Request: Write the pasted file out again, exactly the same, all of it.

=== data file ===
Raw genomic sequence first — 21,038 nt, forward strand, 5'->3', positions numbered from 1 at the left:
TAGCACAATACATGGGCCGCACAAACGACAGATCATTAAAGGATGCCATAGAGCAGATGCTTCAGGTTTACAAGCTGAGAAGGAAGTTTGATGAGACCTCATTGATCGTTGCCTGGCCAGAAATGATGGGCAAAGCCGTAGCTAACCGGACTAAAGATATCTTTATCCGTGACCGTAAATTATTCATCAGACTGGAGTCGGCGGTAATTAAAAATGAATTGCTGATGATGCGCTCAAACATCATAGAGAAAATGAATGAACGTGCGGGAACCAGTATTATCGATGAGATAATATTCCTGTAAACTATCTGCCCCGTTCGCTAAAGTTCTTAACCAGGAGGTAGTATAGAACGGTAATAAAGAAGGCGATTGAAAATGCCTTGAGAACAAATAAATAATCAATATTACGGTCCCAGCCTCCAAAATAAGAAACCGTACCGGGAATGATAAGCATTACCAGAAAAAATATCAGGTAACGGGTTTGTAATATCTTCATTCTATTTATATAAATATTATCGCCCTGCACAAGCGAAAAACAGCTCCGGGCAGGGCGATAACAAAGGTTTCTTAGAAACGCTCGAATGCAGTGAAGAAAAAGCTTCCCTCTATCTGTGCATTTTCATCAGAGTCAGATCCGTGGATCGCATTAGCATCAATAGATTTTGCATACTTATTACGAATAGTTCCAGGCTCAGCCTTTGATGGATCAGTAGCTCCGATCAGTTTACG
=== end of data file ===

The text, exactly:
Raw genomic sequence first — 21,038 nt, forward strand, 5'->3', positions numbered from 1 at the left:
TAGCACAATACATGGGCCGCACAAACGACAGATCATTAAAGGATGCCATAGAGCAGATGCTTCAGGTTTACAAGCTGAGAAGGAAGTTTGATGAGACCTCATTGATCGTTGCCTGGCCAGAAATGATGGGCAAAGCCGTAGCTAACCGGACTAAAGATATCTTTATCCGTGACCGTAAATTATTCATCAGACTGGAGTCGGCGGTAATTAAAAATGAATTGCTGATGATGCGCTCAAACATCATAGAGAAAATGAATGAACGTGCGGGAACCAGTATTATCGATGAGATAATATTCCTGTAAACTATCTGCCCCGTTCGCTAAAGTTCTTAACCAGGAGGTAGTATAGAACGGTAATAAAGAAGGCGATTGAAAATGCCTTGAGAACAAATAAATAATCAATATTACGGTCCCAGCCTCCAAAATAAGAAACCGTACCGGGAATGATAAGCATTACCAGAAAAAATATCAGGTAACGGGTTTGTAATATCTTCATTCTATTTATATAAATATTATCGCCCTGCACAAGCGAAAAACAGCTCCGGGCAGGGCGATAACAAAGGTTTCTTAGAAACGCTCGAATGCAGTGAAGAAAAAGCTTCCCTCTATCTGTGCATTTTCATCAGAGTCAGATCCGTGGATCGCATTAGCATCAATAGATTTTGCATACTTATTACGAATAGTTCCAGGCTCAGCCTTTGATGGATCAGTAGCTCCGATCAGTTTACG